Courtesy of EarthSky
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For the next few nights, Draco the Dragon may or may not be spitting out “shooting stars,” also known as meteors. The legendary Draconid meteor shower is predicted to peak on the night of October 7 or 8. This shower produced major displays in 1933 and 1946 – with thousands of meteors per hour seen in those years – but since then has been so spotty that the tried-and-true Observer’s Handbook – source of so much wonderful sky info – lists a “?” for the rate of meteors expected at the peak of the Draconids in 2009.
If you are watching from a country location, you might spot some meteors, starting at nightfall and early evening. Most meteor showers are named for the constellation from which the meteors radiate on the sky dome. The Draconids, however, are sometimes also called the Giacobinids, to honor the man who first sighted the comet that spawned this meteor shower. Unlike many major showers, the radiant for the Draconids is highest up at nightfall, so watch for these meteors as soon as darkness falls.
Michel Giacobini discovered this comet on December 20, 1900. Another sighting in 1913 added Zinner to the name of the comet, 21P Giacobini-Zinner. It is a periodic comet, which returns every 6 years and 4 months. Tracking this comet, and noting this October meteor shower, helped astronomers figure out how to predict meteor showers in 1915. The great Draconid/Giacobinid meteor storms occurred in 1933 and 1946. The comet returned in 1998 as well, and the Draconids picked up that year, but only to a rate of about 100 per hour.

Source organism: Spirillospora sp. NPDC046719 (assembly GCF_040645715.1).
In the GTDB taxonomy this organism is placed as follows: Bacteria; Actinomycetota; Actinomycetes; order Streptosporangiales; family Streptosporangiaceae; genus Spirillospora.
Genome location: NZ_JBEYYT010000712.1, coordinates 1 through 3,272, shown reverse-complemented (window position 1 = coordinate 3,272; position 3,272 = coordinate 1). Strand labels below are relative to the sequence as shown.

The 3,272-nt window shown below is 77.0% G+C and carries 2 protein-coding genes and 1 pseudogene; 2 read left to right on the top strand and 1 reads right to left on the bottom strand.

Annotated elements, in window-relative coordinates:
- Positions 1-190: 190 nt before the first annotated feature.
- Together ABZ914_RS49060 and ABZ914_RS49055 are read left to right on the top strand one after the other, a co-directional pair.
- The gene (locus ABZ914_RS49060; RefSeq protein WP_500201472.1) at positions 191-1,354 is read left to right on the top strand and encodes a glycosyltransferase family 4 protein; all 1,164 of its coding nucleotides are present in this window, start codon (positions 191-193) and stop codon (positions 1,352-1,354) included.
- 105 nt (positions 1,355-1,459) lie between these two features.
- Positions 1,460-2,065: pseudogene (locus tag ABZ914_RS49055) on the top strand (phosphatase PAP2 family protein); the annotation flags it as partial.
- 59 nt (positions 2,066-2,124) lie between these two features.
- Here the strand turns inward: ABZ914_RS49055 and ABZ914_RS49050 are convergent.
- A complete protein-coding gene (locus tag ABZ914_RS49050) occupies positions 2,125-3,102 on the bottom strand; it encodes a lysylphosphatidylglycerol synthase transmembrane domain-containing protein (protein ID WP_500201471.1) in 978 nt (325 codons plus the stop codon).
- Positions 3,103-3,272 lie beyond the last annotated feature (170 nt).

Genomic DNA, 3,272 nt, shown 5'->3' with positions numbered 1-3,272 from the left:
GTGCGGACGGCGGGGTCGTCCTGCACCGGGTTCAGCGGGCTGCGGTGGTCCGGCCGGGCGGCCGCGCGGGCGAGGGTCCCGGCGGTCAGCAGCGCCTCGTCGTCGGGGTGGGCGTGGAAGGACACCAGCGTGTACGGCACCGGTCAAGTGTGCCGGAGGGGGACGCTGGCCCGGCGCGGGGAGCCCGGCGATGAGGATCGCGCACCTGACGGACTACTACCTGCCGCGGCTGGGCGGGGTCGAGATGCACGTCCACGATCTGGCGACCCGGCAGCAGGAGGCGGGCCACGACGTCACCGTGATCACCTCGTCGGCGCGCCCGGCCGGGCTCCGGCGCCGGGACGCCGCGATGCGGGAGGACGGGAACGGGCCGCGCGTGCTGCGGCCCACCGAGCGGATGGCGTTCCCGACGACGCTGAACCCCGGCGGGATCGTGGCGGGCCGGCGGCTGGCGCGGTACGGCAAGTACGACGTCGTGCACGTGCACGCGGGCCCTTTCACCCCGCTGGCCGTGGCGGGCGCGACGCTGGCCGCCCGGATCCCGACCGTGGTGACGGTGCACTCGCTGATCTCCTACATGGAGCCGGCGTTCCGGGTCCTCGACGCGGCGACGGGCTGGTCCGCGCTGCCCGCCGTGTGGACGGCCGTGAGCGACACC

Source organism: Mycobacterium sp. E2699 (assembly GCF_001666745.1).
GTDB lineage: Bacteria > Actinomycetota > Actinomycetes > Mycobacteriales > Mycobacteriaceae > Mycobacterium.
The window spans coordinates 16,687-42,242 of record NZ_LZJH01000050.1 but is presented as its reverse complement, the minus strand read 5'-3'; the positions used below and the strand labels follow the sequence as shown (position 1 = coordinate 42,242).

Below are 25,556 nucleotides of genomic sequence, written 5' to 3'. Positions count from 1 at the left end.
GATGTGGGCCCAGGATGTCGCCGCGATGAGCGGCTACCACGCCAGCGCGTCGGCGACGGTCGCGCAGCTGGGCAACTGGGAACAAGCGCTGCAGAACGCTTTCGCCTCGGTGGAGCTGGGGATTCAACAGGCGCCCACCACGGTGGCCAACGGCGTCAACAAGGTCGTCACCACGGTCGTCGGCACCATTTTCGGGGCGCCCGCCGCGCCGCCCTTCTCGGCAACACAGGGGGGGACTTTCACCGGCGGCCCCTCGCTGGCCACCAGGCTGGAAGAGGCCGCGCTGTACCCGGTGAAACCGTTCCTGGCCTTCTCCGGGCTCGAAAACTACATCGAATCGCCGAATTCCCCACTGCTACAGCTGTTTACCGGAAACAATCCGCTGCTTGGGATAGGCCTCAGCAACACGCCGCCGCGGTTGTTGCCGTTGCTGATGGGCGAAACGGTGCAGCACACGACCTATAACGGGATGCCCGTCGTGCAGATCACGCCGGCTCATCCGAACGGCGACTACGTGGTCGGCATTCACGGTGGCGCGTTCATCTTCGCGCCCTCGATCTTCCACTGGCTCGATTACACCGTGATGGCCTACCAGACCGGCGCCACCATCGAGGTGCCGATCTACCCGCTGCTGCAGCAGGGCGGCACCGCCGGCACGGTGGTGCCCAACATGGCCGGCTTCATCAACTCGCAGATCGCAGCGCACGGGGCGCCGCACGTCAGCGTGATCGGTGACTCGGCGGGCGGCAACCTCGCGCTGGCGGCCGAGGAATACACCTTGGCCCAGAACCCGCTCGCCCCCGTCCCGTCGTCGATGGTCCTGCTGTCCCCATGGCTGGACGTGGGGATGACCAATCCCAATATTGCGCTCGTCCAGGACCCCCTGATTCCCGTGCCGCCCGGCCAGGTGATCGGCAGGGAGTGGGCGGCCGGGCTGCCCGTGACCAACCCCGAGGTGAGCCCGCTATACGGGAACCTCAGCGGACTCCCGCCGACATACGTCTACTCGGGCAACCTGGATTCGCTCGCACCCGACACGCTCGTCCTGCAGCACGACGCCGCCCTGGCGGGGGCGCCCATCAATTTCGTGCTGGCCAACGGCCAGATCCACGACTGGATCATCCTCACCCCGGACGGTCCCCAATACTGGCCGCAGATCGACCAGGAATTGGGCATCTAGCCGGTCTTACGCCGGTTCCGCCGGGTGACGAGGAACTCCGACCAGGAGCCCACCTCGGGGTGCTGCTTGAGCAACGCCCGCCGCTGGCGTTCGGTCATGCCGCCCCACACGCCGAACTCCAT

Coming up in our lifetimes, in the year 2013 – approximately two years after the comet approaches perihelion (closest approach to the sun) – there might be another meteor storm around the time of this shower’s peak. Or there might not be.
No meteor storm is expected this year. However, you might see more than a handful of “shooting stars.” Under normal conditions, when astronomers speak of a meteor shower peaking, it is similar to a weather forecaster saying, “The heaviest rain/snow is predicted for such-and-such hour.” In other words, the prediction might not be precise, since nature is always unpredictable to a degree. Nevertheless, the rate of the meteors is higher during the peak of a meteor shower than on any other night.
For tips on viewing meteor showers read this EarthSky article.
For a taste of history related to this shower, go to the Astronomy Abstract Service from the Smithsonian and NASA and find a 1934 article called “The Meteors from Giacobini’s Comet” by C.C. Wylie. It is an account of the famed meteor storm of 1933.
Written by Deborah ByrdPrint This Post